At the Mint Hill Volunteer Fire Department’s first meeting of the new year, Chief John Phillips and the members of the department reflected on the past year and readied for the new one.

The meeting began by remembering those who had passed, and those that are sick or injured, including members of the Mint Hill community, and people throughout the nation.

Three applications were accepted, and those potential members began their 90-day probation period, while that period ended for six others, who were accepted into full membership with the department.

Final statistics from 2012 were reviewed: 3,334 total calls for service, an 11 percent increase from 2011.

Seventy six percent of those were EMS calls, and 24 percent fire calls, which Phillips said was a consistent ratio. The average response time was 6:55, and the department completed 8,879.25 hours of total training.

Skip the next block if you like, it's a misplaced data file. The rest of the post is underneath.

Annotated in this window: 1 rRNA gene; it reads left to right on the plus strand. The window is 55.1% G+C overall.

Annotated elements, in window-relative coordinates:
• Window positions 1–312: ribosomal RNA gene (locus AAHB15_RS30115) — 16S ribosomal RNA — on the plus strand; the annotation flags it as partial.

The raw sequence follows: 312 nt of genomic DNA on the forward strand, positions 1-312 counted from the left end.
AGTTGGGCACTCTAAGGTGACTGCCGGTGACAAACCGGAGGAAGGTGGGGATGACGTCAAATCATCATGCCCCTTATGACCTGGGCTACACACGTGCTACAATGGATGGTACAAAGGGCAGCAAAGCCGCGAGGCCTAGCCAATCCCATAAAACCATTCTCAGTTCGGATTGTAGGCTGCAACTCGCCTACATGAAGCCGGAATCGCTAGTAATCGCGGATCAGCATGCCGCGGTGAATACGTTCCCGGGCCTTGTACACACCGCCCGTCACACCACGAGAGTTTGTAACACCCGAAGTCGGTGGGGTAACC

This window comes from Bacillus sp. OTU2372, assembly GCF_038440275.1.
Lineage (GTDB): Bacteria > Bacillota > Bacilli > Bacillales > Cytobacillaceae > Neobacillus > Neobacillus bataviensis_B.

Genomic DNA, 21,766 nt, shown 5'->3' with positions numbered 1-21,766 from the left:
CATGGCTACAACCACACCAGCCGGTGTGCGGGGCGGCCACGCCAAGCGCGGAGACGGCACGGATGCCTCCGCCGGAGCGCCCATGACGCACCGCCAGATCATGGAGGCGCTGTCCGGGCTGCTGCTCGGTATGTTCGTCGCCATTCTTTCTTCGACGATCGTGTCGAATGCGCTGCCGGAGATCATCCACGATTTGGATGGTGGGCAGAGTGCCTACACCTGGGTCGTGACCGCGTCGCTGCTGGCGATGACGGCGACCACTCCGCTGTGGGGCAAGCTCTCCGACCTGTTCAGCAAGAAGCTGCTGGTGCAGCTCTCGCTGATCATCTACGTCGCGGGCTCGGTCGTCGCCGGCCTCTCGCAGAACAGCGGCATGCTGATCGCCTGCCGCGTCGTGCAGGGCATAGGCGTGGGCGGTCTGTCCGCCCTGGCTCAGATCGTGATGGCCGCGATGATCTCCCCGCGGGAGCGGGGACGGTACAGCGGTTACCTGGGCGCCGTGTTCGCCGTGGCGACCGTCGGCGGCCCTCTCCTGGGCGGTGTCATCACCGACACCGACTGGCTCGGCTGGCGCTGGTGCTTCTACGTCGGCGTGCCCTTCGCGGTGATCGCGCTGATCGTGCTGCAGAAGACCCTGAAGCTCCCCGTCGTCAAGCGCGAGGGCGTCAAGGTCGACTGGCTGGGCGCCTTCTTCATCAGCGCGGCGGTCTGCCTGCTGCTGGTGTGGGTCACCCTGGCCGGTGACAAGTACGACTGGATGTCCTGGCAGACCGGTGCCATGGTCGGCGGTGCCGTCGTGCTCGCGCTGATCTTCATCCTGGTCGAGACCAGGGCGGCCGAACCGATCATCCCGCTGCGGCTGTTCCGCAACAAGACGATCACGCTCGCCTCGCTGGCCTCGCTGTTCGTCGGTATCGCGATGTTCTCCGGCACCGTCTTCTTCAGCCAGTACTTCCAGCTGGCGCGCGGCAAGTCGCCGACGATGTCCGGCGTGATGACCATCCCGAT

Chief Phillips reflected on the happenings of the last year, including the search for Kayla Campbell in Mint Hill, the shooting in Newtown, Conn., and the firefighters that were shot at responding to calls in both Webster, N.Y., and Hoover, Ala.

“Please remember the world we live in,” said Phillips, urging his firefighters to keep their heads on swivels. “Mint Hill, North Carolina is no different from Newtown, Connecticut, Webster, New York, or Hoover, Alabama.”

Phillips also reflected on the department’s search for Kayla Campbell, the teenage Mint Hill resident who went missing in early December, and was later found deceased.

Critiquing the two and a half day search, Phillips said it went well, but the things the department needed to work on were keeping sensitive information confidential, and they recognized the need to access a large computer, and have the ability to print things on the scene of an incident.

The new 2013 department officers were announced and upcoming training was discussed, as was the nearly 9,000 hours of training done in 2012 by MHVFD, a considerable amount of training, described by Phillips as a “ton of work.”

Other matters discussed included needed gear for both fire and EMS crews, ID badges, and Active 911, an application for smart phones and other devices that allows first responders to receive calls on whatever device the application is downloaded.